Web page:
Four feet long with 32-inch barrels and a walnut stock, a rifle that was handcrafted in Arkadelphia, Ark., has now returned home 140 years after it was made.
Retired Army Lt. Col. Lawrence B. “Larry” Smith donated the gun to Ouachita Baptist University to be added to the Riley-Hickingbothom Library’s special collections. It joins other memorabilia significant to the university, to Clark County and to Baptists as well as historical documents and political papers from the late Sen. John L. McClellan, former Gov. Mike Huckabee and former Rep. Jay Dickey.
“Homecomings are always special events, and this is no exception,” said Dr. Ray Granade, Ouachita’s director of library services. “We’re grateful to Larry Smith for making it possible.”
Smith’s father acquired the gun in 1966 from a family member and displayed it in his home office desk until his death in 1989, when Smith took possession of it and moved it into storage.
The firearm was made by Barney Paynter, who moved to Arkadelphia in 1853, at the age of 25. He was an artisan who taught at least two others his craft sometime before his untimely death in 1869. Paynter was the only gunsmith in Arkadelphia at that time, and he became the technician in charge of the Arkadelphia (Confederate) Ordinance Works.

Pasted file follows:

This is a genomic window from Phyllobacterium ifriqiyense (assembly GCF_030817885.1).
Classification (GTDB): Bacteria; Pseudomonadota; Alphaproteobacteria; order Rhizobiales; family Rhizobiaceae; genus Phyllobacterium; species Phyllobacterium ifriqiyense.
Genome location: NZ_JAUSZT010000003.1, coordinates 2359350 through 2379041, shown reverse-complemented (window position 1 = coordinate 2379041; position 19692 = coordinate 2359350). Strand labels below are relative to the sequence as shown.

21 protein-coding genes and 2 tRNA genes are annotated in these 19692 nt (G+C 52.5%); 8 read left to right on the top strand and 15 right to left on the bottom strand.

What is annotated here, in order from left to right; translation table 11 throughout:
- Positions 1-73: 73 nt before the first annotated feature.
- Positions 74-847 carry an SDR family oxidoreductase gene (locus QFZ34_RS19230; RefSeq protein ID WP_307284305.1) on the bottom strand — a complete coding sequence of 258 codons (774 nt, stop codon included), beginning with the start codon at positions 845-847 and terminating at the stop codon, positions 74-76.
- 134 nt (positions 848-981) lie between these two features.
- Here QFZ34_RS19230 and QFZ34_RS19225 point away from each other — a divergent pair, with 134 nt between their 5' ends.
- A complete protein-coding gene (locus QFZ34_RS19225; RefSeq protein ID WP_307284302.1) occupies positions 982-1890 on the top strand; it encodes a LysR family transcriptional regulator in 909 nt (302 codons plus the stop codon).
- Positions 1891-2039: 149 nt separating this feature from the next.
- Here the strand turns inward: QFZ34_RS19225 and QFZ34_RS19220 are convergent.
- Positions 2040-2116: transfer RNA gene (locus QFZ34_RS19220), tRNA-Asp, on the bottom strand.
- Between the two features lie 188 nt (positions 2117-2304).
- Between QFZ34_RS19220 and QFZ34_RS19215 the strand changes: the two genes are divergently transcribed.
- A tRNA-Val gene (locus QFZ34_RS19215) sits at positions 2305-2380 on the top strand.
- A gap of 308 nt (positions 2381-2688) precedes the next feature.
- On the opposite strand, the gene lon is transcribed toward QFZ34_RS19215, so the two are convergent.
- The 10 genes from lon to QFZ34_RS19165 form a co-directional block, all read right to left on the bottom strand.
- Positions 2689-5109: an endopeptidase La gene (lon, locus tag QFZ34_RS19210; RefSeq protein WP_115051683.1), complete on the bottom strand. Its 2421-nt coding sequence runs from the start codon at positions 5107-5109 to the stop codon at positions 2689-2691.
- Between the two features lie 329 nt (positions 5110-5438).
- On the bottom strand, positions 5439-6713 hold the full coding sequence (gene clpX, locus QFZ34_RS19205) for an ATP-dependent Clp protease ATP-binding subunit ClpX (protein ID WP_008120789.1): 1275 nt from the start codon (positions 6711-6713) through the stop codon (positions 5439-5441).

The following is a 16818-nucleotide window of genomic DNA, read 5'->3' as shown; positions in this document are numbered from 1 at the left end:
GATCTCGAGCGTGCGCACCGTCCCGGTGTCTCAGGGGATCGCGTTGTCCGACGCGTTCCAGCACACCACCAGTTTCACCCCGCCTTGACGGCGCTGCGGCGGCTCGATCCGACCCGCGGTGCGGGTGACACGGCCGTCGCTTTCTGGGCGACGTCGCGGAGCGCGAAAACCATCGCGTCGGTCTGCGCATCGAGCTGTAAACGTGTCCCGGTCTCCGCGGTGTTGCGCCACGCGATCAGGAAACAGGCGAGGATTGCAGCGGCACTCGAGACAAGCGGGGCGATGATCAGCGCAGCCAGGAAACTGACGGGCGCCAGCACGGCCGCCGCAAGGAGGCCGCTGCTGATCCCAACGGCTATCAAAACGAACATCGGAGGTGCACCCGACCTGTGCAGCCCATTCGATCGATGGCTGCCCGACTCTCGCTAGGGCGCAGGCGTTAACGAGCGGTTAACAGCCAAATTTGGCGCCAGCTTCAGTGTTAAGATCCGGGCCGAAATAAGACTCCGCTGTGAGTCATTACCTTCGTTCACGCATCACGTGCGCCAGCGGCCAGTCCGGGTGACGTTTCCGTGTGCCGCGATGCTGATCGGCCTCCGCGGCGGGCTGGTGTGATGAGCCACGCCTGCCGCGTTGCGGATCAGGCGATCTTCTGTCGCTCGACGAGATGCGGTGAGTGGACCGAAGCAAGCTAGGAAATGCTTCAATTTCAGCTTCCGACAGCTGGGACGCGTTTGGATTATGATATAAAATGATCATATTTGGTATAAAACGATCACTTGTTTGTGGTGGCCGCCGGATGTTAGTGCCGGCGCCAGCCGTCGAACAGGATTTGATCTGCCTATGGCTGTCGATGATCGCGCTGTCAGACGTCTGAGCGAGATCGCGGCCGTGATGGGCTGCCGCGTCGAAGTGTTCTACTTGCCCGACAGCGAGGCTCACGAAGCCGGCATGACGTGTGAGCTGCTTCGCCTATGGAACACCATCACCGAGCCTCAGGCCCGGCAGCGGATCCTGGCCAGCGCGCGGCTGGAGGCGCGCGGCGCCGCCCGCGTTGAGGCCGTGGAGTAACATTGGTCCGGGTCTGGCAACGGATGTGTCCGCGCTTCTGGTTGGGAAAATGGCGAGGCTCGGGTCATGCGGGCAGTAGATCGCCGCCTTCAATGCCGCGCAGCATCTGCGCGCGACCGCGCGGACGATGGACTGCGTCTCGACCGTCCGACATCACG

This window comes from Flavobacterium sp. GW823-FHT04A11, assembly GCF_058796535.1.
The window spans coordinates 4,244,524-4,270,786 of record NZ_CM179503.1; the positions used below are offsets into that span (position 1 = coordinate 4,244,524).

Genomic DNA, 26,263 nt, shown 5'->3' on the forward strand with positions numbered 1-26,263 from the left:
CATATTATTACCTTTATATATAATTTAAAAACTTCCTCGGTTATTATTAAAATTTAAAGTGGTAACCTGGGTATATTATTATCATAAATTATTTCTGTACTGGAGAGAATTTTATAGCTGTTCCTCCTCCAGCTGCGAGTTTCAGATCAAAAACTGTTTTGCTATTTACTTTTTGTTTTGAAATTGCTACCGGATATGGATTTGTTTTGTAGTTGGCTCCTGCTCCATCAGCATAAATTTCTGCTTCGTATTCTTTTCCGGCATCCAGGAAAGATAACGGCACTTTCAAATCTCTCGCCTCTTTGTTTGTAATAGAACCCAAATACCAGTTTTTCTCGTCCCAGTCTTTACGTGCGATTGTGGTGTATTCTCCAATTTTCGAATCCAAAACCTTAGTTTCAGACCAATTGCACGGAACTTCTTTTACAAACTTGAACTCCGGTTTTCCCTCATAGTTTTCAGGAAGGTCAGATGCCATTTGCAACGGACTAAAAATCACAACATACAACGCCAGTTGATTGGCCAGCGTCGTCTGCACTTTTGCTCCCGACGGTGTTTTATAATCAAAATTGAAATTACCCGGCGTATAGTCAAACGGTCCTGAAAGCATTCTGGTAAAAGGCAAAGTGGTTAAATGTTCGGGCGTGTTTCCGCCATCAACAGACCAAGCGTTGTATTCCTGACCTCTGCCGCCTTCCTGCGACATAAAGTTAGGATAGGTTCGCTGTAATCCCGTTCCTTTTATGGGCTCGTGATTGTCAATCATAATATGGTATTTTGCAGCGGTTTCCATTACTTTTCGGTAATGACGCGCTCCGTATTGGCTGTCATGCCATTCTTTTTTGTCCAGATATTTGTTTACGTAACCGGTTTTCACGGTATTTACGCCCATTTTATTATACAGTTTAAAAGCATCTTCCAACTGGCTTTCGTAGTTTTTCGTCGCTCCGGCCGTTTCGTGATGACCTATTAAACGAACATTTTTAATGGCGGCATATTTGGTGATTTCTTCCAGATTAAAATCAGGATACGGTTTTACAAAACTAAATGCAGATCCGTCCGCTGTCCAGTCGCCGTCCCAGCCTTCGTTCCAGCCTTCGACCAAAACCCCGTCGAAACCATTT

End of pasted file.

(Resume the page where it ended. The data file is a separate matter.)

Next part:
“In all likelihood, he made this hunting piece prior to the outbreak of hostilities in 1861, when all his efforts were directed toward ensuring that the two companies of Confederate soldiers enlisted in Arkadelphia had sufficient weapons with which to fight and that they all worked properly,” Granade explained.
Once the university has restored the gun, officials will put it on public display. Other examples of Paynter’s work are in various private collections as well as museums. However, this is the only over-under rifle by this artisan that is in a collection available for public viewing.
“While this firearm may or may not be unique, it is certainly a rare example of the work done by a skilled gunsmith in Arkadelphia about a century and a half ago,” Granade noted. “Artifacts like this help us recapture life as those who came before us lived it, help us understand life’s continuity over the ages in this place and help us grasp the sense of hope and faith in the future that such a perspective offers.”
by Rebecca Rambin